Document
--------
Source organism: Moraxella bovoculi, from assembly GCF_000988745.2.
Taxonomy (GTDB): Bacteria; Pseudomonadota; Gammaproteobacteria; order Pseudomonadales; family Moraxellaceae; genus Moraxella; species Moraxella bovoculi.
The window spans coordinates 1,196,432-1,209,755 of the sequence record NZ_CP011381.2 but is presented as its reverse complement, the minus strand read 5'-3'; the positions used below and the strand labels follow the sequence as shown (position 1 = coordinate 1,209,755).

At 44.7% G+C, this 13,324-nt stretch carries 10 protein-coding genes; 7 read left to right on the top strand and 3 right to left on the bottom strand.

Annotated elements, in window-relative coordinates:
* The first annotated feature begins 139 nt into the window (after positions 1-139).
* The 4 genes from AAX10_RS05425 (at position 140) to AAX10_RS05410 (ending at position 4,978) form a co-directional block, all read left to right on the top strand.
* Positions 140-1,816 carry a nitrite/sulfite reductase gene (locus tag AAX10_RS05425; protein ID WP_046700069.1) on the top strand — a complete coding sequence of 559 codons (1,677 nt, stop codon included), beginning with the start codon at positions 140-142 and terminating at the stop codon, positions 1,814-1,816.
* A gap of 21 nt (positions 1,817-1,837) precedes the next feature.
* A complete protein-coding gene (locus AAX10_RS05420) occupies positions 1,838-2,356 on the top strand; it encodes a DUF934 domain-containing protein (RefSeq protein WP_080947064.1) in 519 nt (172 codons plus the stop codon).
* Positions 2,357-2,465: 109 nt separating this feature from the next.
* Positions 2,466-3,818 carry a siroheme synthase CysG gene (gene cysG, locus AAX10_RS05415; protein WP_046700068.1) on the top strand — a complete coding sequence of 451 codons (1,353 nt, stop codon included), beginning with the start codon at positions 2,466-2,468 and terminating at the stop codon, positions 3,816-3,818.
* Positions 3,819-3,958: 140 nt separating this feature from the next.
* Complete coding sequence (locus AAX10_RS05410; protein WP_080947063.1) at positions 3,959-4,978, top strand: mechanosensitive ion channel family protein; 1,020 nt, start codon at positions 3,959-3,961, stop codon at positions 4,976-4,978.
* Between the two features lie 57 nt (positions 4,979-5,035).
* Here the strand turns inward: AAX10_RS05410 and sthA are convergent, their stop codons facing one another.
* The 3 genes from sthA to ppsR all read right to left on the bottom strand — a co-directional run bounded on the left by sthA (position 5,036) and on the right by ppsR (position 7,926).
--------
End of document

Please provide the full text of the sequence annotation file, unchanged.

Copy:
Source organism: Moraxella bovoculi, from assembly GCF_000988745.2.
Taxonomy (GTDB): Bacteria; Pseudomonadota; Gammaproteobacteria; order Pseudomonadales; family Moraxellaceae; genus Moraxella; species Moraxella bovoculi.
The window spans coordinates 1,196,432-1,209,755 of the sequence record NZ_CP011381.2 but is presented as its reverse complement, the minus strand read 5'-3'; the positions used below and the strand labels follow the sequence as shown (position 1 = coordinate 1,209,755).

At 44.7% G+C, this 13,324-nt stretch carries 10 protein-coding genes; 7 read left to right on the top strand and 3 right to left on the bottom strand.

Annotated elements, in window-relative coordinates:
* The first annotated feature begins 139 nt into the window (after positions 1-139).
* The 4 genes from AAX10_RS05425 (at position 140) to AAX10_RS05410 (ending at position 4,978) form a co-directional block, all read left to right on the top strand.
* Positions 140-1,816 carry a nitrite/sulfite reductase gene (locus tag AAX10_RS05425; protein ID WP_046700069.1) on the top strand — a complete coding sequence of 559 codons (1,677 nt, stop codon included), beginning with the start codon at positions 140-142 and terminating at the stop codon, positions 1,814-1,816.
* A gap of 21 nt (positions 1,817-1,837) precedes the next feature.
* A complete protein-coding gene (locus AAX10_RS05420) occupies positions 1,838-2,356 on the top strand; it encodes a DUF934 domain-containing protein (RefSeq protein WP_080947064.1) in 519 nt (172 codons plus the stop codon).
* Positions 2,357-2,465: 109 nt separating this feature from the next.
* Positions 2,466-3,818 carry a siroheme synthase CysG gene (gene cysG, locus AAX10_RS05415; protein WP_046700068.1) on the top strand — a complete coding sequence of 451 codons (1,353 nt, stop codon included), beginning with the start codon at positions 2,466-2,468 and terminating at the stop codon, positions 3,816-3,818.
* Positions 3,819-3,958: 140 nt separating this feature from the next.
* Complete coding sequence (locus AAX10_RS05410; protein WP_080947063.1) at positions 3,959-4,978, top strand: mechanosensitive ion channel family protein; 1,020 nt, start codon at positions 3,959-3,961, stop codon at positions 4,976-4,978.
* Between the two features lie 57 nt (positions 4,979-5,035).
* Here the strand turns inward: AAX10_RS05410 and sthA are convergent, their stop codons facing one another.
* The 3 genes from sthA to ppsR all read right to left on the bottom strand — a co-directional run bounded on the left by sthA (position 5,036) and on the right by ppsR (position 7,926).